The state of California is in danger of exacerbating its affordable housing shortage.
According to this Sacramento Bee article, “California voters will get the chance to consider a statewide rent control initiative on the November ballot, just two years after they soundly rejected a similar initiative.”
A citizen-initiated petition garnered nearly 1 million signatures to place the measure on the ballot this fall.
Such a measure is the last thing that California, already suffering from an extreme housing shortage, needs. Some estimates say the state already faces a 3.5 million–unit housing deficit, according to the Bee article.
The initiative that is up for a vote in November would allow local governments greater authority to limit rent increases by landlords, largely reversing a 25-year-old state law that places restrictions on local governments’ ability to impose rent control. “The housing affordability and homelessness crises are the most pressing social justice and public health emergencies in our time, especially in Southern California,” said AIDS Healthcare Foundation president and Los Angeles multimillionaire Michael Weinstein, a leading proponent of the latest ballot initiative. “We must take action to stop it now.” Hailed by advocates as “tenant protections,” rent controls instead end up making housing shortages worse and harming the very people who supporters claim will be helped.
Naturally, when the price of a good is capped by nonmarket factors such as government mandates, there will be a tendency for suppliers to lower the supply and for consumers to increase their demand, creating shortages.
When it comes to rent control specifically, however, it is imperative to recognize why such impacts may not be very noticeable in the short term but rather take some time to fully develop. Moreover, rent controls produce more negative consequences than just shortages.
When it comes to housing, in the short run there is a relatively fixed number of housing units available. Therefore, in the short run, supply is fairly price inelastic—that is, supply is not very responsive to a change in pricing for housing units. So when rent controls are imposed, the stock of available apartments, condos, etc., does not change much. Similarly, demand for housing units will be relatively inelastic in the short run as well. People take time to change their housing arrangements, so if rent control is imposed, the increase in demand does not happen overnight. It’s in the long run, however, that the negative impact of rent controls is truly felt—and most sharply by low-income tenants and potential renters, who we are told by advocates will be the ones helped by rent control measures.
Both supply and demand for housing units are far more price elastic over the long term. On the supply side, landlords will respond by building fewer units. With rents suppressed by law, there is less incentive to build new units. Over time some housing units will be transitioned into office space or some other more profitable use. On the demand side, renters and potential renters will respond over time to the lowered rents by increasing their demand for housing units. For instance, some young people will see the affordable rents as an opportunity to move out of their parents’ house, while others will be less likely to take on roommates and will instead occupy a unit of their own.
And the shortages created by depressed supply combined with heightened demand will create several other negative consequences.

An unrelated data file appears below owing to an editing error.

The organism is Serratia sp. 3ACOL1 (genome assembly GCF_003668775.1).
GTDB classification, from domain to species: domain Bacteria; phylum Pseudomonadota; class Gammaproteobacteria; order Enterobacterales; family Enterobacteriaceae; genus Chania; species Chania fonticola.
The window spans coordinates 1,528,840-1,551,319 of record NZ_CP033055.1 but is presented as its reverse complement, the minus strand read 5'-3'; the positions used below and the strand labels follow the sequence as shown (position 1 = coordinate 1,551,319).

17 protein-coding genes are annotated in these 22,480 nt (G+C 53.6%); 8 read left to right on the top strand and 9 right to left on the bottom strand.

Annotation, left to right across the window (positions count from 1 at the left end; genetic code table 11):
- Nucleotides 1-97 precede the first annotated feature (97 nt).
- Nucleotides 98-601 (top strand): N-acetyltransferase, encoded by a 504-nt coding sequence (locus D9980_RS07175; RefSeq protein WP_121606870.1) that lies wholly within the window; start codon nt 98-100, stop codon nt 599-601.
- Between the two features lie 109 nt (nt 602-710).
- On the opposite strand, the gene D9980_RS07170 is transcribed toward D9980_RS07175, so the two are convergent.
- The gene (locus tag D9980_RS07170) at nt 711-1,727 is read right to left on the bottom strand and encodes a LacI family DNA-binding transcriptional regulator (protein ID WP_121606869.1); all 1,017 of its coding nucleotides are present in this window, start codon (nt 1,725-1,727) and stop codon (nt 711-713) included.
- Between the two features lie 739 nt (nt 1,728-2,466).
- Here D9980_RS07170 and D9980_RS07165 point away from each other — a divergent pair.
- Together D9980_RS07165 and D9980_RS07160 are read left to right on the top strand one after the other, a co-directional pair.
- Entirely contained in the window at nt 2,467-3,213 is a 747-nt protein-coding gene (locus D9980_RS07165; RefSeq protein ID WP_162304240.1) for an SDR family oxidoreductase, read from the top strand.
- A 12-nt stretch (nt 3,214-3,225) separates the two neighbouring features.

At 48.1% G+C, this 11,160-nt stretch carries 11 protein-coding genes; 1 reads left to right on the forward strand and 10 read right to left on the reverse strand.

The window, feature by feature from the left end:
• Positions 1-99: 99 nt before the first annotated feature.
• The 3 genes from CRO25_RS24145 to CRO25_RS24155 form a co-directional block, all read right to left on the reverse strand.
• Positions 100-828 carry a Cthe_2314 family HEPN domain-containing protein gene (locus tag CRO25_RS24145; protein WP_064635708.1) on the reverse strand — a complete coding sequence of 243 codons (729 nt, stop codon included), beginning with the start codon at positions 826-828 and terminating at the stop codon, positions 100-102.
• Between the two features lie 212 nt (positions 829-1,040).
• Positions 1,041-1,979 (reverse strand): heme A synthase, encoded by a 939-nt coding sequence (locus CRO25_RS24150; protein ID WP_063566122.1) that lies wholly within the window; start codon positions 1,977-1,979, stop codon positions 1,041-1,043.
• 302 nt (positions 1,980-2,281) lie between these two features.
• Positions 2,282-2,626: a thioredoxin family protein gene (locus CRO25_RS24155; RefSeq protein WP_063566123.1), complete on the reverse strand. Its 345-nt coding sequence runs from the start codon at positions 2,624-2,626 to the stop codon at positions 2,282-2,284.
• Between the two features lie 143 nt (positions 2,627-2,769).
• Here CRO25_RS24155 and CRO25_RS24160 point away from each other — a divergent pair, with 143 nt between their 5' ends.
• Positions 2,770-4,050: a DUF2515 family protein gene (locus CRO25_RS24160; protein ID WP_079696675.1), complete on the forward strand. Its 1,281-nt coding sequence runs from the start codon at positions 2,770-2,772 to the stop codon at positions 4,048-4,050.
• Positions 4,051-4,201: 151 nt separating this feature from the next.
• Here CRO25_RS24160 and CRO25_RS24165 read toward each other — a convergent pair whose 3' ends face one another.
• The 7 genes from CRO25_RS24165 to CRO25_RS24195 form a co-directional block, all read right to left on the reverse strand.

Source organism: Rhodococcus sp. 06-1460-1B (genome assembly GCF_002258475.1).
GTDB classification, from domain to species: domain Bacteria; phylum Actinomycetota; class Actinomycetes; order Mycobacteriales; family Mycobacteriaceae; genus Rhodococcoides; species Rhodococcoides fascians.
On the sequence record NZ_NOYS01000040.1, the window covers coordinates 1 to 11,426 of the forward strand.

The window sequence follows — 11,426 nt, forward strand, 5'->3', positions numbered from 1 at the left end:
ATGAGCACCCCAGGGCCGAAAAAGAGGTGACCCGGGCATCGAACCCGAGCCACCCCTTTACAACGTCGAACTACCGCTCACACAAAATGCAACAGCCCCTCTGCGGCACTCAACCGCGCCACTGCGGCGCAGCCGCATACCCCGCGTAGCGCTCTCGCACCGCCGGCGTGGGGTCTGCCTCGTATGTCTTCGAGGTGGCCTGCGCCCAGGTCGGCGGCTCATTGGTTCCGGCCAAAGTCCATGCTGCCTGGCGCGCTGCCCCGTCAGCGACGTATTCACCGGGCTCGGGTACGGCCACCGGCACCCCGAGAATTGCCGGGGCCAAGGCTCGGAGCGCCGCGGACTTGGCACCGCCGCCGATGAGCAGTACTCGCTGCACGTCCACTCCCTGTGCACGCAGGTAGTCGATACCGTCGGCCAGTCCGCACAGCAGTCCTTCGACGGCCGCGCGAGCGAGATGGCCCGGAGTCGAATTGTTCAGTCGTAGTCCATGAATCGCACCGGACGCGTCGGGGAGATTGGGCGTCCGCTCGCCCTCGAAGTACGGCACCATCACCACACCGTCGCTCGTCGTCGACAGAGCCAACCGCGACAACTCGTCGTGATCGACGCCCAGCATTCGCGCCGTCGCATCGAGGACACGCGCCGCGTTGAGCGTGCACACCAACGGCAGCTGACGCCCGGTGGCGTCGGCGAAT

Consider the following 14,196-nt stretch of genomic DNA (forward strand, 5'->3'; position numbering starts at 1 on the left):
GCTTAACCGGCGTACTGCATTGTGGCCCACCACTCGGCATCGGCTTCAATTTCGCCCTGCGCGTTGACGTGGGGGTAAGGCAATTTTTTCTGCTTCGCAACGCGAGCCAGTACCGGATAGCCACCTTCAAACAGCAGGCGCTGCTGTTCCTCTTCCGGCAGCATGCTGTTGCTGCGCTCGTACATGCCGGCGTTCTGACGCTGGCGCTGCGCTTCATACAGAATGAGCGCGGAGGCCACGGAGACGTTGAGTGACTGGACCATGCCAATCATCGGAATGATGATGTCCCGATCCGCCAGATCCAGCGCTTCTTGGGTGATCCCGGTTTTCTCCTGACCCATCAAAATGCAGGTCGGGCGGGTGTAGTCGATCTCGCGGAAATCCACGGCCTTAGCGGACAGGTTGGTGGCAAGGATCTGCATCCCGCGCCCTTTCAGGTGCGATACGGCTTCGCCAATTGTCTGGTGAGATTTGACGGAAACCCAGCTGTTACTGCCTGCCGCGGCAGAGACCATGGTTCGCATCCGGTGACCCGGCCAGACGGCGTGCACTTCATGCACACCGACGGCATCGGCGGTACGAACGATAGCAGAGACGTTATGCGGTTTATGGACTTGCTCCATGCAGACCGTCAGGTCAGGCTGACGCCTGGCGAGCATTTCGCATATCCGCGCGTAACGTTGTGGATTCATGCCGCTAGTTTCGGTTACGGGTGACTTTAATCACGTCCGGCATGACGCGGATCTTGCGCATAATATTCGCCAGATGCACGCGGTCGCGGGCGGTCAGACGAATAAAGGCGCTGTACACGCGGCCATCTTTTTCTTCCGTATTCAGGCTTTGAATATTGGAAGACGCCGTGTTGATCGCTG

First, shortages will empower landlords to discriminate using nonprice mechanisms to ration apartments. Because the number of eager renters will far outstrip the supply available, landlords will face little market punishment if they turn away renters based on factors such as race or nationality.
Furthermore, landlords will have little incentive to invest in maintaining and upgrading the housing units, as any potential return on that investment will be severely blunted by the cap on what they can charge. Tenants will be forced to accept lower-quality housing.
Shortages will also invite landlords to engage in shady, under-the-table arrangements with potential tenants. Those tenants willing to slip the biggest bribe to landlords will go to the head of the line. Deceptive practices to skirt rent controls will also become popular, such as landlords charging, say, $500 a month for rent but also $1,000 for the “furnishings” of the apartment—which may end up being little more than a folding table or chair. Low-income renters will be priced out of these black market dealings.
Predictably, when elected officials eventually see the negative consequences of rent control, such as discrimination, the low quality of units, or under-the-table arrangements, they will enact more government restrictions and regulations in an attempt to prevent those results of their previous intervention.
As Mises warned us, “intervention begets more intervention.”
The fact that rent controls create shortages of housing units is fairly well agreed upon by economists. Emotion-driven advocates of such “tenant protections,” however, persist in demanding greater government controls over the pricing of housing units.
It becomes that much more critical, then, to remind observers that the negative impacts of rent controls will appear over the long term. If we just look at results in the short term after rent controls are imposed, advocates may be able to claim victory, alleging that the shortages and other negative impacts predicted by opponents haven’t occurred.
Lastly, those negative impacts of shortages go beyond mere market shortages. Discrimination, lower quality, and black market dealings by landlords will all be felt most harshly by the very same people rent control advocates claim to be helping.